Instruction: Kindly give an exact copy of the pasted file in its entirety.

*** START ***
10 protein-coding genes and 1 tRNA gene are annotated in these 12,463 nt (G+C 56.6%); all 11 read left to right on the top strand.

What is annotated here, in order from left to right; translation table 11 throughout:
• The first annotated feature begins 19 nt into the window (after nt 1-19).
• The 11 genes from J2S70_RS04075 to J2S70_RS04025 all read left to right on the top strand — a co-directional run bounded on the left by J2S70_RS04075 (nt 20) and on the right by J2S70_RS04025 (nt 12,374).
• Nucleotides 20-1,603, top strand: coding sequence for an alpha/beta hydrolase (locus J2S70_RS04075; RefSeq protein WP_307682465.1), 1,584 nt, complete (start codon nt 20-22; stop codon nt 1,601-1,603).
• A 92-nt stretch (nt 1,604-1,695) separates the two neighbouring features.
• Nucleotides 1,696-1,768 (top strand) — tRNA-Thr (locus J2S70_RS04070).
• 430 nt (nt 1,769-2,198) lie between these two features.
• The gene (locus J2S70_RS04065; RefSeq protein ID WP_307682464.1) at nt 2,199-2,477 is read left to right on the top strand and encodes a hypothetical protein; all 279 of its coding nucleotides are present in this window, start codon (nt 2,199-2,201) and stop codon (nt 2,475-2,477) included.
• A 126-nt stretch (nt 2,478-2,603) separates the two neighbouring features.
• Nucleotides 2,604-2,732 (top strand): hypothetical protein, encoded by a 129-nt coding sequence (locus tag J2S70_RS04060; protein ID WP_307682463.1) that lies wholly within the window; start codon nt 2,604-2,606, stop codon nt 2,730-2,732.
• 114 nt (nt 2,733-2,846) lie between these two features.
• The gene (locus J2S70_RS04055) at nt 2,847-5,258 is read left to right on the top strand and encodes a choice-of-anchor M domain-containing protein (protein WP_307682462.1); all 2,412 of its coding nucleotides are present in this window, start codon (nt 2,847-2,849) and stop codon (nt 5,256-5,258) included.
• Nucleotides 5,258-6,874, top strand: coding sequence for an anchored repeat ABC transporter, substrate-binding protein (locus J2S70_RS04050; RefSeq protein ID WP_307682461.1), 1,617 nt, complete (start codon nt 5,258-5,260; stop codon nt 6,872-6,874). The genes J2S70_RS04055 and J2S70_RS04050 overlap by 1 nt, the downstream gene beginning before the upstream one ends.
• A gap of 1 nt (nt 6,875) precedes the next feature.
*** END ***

10 protein-coding genes and 1 tRNA gene are annotated in these 12,463 nt (G+C 56.6%); all 11 read left to right on the top strand.

What is annotated here, in order from left to right; translation table 11 throughout:
• The first annotated feature begins 19 nt into the window (after nt 1-19).
• The 11 genes from J2S70_RS04075 to J2S70_RS04025 all read left to right on the top strand — a co-directional run bounded on the left by J2S70_RS04075 (nt 20) and on the right by J2S70_RS04025 (nt 12,374).
• Nucleotides 20-1,603, top strand: coding sequence for an alpha/beta hydrolase (locus J2S70_RS04075; RefSeq protein WP_307682465.1), 1,584 nt, complete (start codon nt 20-22; stop codon nt 1,601-1,603).
• A 92-nt stretch (nt 1,604-1,695) separates the two neighbouring features.
• Nucleotides 1,696-1,768 (top strand) — tRNA-Thr (locus J2S70_RS04070).
• 430 nt (nt 1,769-2,198) lie between these two features.
• The gene (locus J2S70_RS04065; RefSeq protein ID WP_307682464.1) at nt 2,199-2,477 is read left to right on the top strand and encodes a hypothetical protein; all 279 of its coding nucleotides are present in this window, start codon (nt 2,199-2,201) and stop codon (nt 2,475-2,477) included.
• A 126-nt stretch (nt 2,478-2,603) separates the two neighbouring features.
• Nucleotides 2,604-2,732 (top strand): hypothetical protein, encoded by a 129-nt coding sequence (locus tag J2S70_RS04060; protein ID WP_307682463.1) that lies wholly within the window; start codon nt 2,604-2,606, stop codon nt 2,730-2,732.
• 114 nt (nt 2,733-2,846) lie between these two features.
• The gene (locus J2S70_RS04055) at nt 2,847-5,258 is read left to right on the top strand and encodes a choice-of-anchor M domain-containing protein (protein WP_307682462.1); all 2,412 of its coding nucleotides are present in this window, start codon (nt 2,847-2,849) and stop codon (nt 5,256-5,258) included.
• Nucleotides 5,258-6,874, top strand: coding sequence for an anchored repeat ABC transporter, substrate-binding protein (locus J2S70_RS04050; RefSeq protein ID WP_307682461.1), 1,617 nt, complete (start codon nt 5,258-5,260; stop codon nt 6,872-6,874). The genes J2S70_RS04055 and J2S70_RS04050 overlap by 1 nt, the downstream gene beginning before the upstream one ends.
• A gap of 1 nt (nt 6,875) precedes the next feature.